Project Vincent Van Duysen
Photos courtesy of Frederik Vercruysse, Mark O’Flaherty
Text Antonella Boisi

A lovely paved square with tall trees in the historical center of Antwerp, Belgium. A quiet, green, relaxing place. Like Graanmarkt 13, the curious equation of a hybrid concept store, a typological oddity hidden behind the austere facade of a neoclassical building, protected by heritage regulations and therefore left intact, with three functions: shop-gallery, restaurant and rental apartment. All under the same roof. No shop window, no sign.

Only when you enter can you perceive that you are in a ‘house of marvels,’ a place of continuous surprises, which Tim Van Geloven and Ilse Cornelissens have decided to open and to share, assigning the transformation to the Flemish architect Vincent Van Duysen. “The place has been radically stripped down, though respecting the local spirit, while pushing the design towards a new hospitality dimension”, he explains. “We have redesigned the back facade, the rhythm of the floor slabs, the flooring, the vertical connections that now gravitate around the exposed concrete staircase, and we have inserted a lift.

At the upper level, we have inserted The Apartment with a living room like a greenhouse, with a row of panoramic windows towards the large terrace with a view of the treetops and the city. A unified space, organized around the fireplace and equipped with a dining zone and kitchen for guests”. In back of the building a small garden, with an old ginkgo tree, a vegetable garden and a series of hives offer a daily supply of herbs and honey, which award-winning chef Seppe Nobels uses to prepare his gourmet dishes in the restaurant in the semi-basement.

The ground level hosts the shop-gallery offering international fashions and accessories discovered by the globetrotting couple during their travels, together with desiderabilia like the objects for the home by Michael Verheyden and the notebooks of Astier de Villatte. “We always had the dream of opening what was originally our family home to selected guests. We wanted it to remain a hospitable place. A well-kept secret, until we packed our things and moved to a house with a garden, together with the children” says Cornelissens.

“At the start there was the idea of making a Bed & Breakfast, but when we saw Vincent’s design we decided to transform it into a luxurious rental flat”. With four bedrooms, two baths, a living room, a dining area and a kitchen, the duplex is now a welcoming and very sophisticated residence. Connected to but also independent from the whole complex. A perfect showcase for the terse, almost brutalist style of the architectural expression of Van Duysen, who comments on the project: “My participation was on a human level, at first, and then on a professional plane. With both Ilse and Tim, who chose me after a visit to my home, which they fell in love with, and with Dimitri Saddi, founder and managing partner of .PSLAB, the Lebanese brand with which I did the technical lighting design.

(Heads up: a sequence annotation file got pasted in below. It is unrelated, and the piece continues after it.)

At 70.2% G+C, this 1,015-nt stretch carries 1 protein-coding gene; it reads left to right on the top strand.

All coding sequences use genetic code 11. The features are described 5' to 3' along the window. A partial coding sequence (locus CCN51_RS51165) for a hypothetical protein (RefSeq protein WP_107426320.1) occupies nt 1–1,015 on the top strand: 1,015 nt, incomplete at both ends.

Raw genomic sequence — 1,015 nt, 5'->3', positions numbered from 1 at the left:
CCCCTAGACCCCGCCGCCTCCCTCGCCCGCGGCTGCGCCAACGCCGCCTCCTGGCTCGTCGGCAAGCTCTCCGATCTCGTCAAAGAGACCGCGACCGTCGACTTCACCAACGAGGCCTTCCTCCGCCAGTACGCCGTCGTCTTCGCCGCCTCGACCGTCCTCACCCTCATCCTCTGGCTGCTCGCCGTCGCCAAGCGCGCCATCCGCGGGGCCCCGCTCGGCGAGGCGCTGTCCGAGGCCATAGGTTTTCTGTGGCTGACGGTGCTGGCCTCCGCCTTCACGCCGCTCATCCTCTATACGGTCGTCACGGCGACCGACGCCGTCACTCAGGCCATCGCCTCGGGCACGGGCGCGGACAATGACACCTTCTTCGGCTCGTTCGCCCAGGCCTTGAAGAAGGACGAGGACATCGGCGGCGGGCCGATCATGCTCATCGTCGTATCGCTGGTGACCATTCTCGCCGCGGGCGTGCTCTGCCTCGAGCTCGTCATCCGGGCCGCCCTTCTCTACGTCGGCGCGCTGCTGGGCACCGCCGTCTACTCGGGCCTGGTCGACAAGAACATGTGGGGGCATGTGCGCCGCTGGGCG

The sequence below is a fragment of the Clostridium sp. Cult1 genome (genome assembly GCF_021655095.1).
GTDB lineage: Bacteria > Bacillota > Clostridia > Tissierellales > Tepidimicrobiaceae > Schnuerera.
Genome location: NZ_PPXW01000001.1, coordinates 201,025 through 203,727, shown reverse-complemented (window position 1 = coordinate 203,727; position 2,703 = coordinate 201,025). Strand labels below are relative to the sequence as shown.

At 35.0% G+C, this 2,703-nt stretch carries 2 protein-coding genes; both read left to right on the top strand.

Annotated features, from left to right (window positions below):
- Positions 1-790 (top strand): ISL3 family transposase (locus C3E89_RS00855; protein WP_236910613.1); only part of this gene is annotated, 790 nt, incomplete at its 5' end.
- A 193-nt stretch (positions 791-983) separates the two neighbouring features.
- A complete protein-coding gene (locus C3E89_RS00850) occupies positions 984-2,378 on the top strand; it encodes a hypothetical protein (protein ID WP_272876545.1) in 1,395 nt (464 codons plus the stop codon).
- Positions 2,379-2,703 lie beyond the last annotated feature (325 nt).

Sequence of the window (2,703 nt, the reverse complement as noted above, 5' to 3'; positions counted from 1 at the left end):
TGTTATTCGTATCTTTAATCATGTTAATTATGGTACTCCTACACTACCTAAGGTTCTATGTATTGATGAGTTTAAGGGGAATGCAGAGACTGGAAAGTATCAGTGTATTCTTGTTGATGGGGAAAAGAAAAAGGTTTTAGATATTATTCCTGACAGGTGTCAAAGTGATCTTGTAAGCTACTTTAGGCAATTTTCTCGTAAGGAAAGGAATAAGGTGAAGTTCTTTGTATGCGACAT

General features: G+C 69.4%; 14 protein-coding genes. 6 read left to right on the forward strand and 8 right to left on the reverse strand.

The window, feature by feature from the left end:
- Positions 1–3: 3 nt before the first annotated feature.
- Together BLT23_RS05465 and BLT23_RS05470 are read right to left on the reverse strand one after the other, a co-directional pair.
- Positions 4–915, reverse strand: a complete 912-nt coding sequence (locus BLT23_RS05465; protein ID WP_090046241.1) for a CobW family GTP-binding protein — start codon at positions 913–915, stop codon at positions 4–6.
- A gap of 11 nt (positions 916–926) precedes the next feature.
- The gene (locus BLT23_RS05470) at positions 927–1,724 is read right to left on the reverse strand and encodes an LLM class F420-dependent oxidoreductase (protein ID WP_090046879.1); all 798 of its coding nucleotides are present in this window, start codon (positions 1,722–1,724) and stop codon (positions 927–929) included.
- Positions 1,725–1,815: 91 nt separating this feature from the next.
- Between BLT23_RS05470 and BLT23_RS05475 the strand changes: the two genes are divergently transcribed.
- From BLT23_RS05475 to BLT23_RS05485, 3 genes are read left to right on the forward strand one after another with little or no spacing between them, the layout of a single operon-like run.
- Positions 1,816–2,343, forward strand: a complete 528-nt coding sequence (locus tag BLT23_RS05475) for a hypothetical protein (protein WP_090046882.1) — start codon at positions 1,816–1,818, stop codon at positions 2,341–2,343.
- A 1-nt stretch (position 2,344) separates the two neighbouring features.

There was a chemistry between us – we shared a number of elective affinities: the love of honest materials, also recycled, things made by hand, with great care, an emotional approach to the project, in terms of life experience and tactile factors, taking memory into account but projecting it into an innovative vision. I immediately understood that we would do projects together, though I wasn’t sure just what they would be. When Ilse and Tim asked me to transform this building into a home for them, and a place where they could start a new activity, including a shop, a gallery, a restaurant, I thought that might be an opportunity to develop the whole concept of the lights with .PSLAB – I wanted to bring Lebanon and its cosmopolitan spirit into my city.

In the restaurant, on the other hand, the idea was to bring the feeling of the garden and the square into the basement. With the benches, similar to those outside, the green bistro chairs, the flower-lamps around the two structural pillars, redesigning the space with a dynamic, poetic expression. My architecture remains very contemplative. Again in this case, I have imagined open, dilated spaces, where the mind is free to roam, e a composition of volumes that try to harmoniously ‘blend’ through a particular focus on the intrinsic qualities of materials, with the aim of creating warmth, atmosphere, tranquil beauty.

The furnishings are a result of all this. Like the light. This is the first time I have designed a collection of lighting fixtures”. Where does this approach to architecture come from? “From environmental factors, first of all. Tranquility is part of the DNA of the Flemish. Antwerp itself is like that, calm, without much traffic, though you live in an international dimension. Then there are personal factors, a career that has made me develop a precise sensibility: I went to school during the era of postmodernism, I was in Italy in the 1980s, where I worked at Studio Associati, I absorbed a context overflowing with visual stimuli and expressive accents. I was in search of serenity, peace, purity. I am not a minimalist (though my work is often labeled as such).

Minimalism is an artistic movement that began in the US in the 1990s. In my travels in Morocco and North America I was fascinated by the earthen houses in the desert, basic structures, artifacts in the middle of nowhere. But I have also always been fascinated by Romanesque architecture, the Cistercian abbeys in the south of France. I can identify with the essential forms of objects, furnishings, space, volumes. I think the Graanmarkt, even if it is a commercial project, can convey this sense of tranquility and serenity”.